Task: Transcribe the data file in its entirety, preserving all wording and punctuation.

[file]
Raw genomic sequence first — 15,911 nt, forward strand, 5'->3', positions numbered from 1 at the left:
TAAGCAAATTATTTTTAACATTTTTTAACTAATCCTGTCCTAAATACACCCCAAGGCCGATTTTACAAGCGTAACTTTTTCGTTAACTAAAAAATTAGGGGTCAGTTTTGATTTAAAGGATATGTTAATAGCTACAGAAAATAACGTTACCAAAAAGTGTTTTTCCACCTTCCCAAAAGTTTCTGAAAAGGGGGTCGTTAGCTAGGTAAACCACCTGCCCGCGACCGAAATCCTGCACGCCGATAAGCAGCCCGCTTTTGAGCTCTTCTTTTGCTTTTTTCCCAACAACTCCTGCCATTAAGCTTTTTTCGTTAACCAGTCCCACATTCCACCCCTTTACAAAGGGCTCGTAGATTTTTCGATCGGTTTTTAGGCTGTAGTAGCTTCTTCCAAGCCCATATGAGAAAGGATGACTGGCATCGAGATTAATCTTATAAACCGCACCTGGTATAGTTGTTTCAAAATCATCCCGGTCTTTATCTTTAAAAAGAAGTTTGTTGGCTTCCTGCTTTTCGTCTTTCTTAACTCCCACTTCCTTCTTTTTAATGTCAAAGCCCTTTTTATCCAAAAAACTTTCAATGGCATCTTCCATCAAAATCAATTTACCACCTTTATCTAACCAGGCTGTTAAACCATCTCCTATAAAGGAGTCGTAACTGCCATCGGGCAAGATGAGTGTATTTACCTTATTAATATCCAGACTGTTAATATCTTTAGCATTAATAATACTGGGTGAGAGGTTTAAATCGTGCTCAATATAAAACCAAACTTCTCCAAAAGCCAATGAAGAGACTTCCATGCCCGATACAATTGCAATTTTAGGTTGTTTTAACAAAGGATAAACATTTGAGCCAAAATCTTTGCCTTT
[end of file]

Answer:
Raw genomic sequence first — 15,911 nt, forward strand, 5'->3', positions numbered from 1 at the left:
TAAGCAAATTATTTTTAACATTTTTTAACTAATCCTGTCCTAAATACACCCCAAGGCCGATTTTACAAGCGTAACTTTTTCGTTAACTAAAAAATTAGGGGTCAGTTTTGATTTAAAGGATATGTTAATAGCTACAGAAAATAACGTTACCAAAAAGTGTTTTTCCACCTTCCCAAAAGTTTCTGAAAAGGGGGTCGTTAGCTAGGTAAACCACCTGCCCGCGACCGAAATCCTGCACGCCGATAAGCAGCCCGCTTTTGAGCTCTTCTTTTGCTTTTTTCCCAACAACTCCTGCCATTAAGCTTTTTTCGTTAACCAGTCCCACATTCCACCCCTTTACAAAGGGCTCGTAGATTTTTCGATCGGTTTTTAGGCTGTAGTAGCTTCTTCCAAGCCCATATGAGAAAGGATGACTGGCATCGAGATTAATCTTATAAACCGCACCTGGTATAGTTGTTTCAAAATCATCCCGGTCTTTATCTTTAAAAAGAAGTTTGTTGGCTTCCTGCTTTTCGTCTTTCTTAACTCCCACTTCCTTCTTTTTAATGTCAAAGCCCTTTTTATCCAAAAAACTTTCAATGGCATCTTCCATCAAAATCAATTTACCACCTTTATCTAACCAGGCTGTTAAACCATCTCCTATAAAGGAGTCGTAACTGCCATCGGGCAAGATGAGTGTATTTACCTTATTAATATCCAGACTGTTAATATCTTTAGCATTAATAATACTGGGTGAGAGGTTTAAATCGTGCTCAATATAAAACCAAACTTCTCCAAAAGCCAATGAAGAGACTTCCATGCCCGATACAATTGCAATTTTAGGTTGTTTTAACAAAGGATAAACATTTGAGCCAAAATCTTTGCCTTT